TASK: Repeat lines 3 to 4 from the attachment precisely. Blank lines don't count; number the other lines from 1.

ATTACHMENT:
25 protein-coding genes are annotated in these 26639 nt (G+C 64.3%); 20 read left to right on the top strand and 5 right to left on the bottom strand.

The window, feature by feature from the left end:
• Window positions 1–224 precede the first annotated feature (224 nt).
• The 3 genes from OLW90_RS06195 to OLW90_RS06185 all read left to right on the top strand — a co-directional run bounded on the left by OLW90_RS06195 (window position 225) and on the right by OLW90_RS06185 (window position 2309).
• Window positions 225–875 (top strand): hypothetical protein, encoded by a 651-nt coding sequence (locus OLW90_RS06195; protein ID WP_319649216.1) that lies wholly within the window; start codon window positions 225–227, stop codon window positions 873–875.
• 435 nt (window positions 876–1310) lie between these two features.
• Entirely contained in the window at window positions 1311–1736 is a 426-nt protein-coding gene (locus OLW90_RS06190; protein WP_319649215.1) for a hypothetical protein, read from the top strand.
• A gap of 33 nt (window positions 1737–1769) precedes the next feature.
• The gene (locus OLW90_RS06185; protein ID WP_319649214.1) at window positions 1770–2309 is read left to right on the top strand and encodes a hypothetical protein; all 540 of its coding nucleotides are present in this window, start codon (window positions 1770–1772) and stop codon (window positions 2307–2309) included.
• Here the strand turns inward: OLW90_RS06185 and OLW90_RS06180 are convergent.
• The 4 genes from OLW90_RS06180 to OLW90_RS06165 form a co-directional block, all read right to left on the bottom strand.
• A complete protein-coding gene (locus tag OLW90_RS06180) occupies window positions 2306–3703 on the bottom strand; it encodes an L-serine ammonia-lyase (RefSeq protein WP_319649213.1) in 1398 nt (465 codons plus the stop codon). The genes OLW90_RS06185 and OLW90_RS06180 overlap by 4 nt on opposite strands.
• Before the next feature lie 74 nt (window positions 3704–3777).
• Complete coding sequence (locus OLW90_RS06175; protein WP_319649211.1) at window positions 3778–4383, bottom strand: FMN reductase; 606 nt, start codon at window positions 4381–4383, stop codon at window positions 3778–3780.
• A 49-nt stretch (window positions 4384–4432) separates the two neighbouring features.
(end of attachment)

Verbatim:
• Window positions 1–224 precede the first annotated feature (224 nt).
• The 3 genes from OLW90_RS06195 to OLW90_RS06185 all read left to right on the top strand — a co-directional run bounded on the left by OLW90_RS06195 (window position 225) and on the right by OLW90_RS06185 (window position 2309).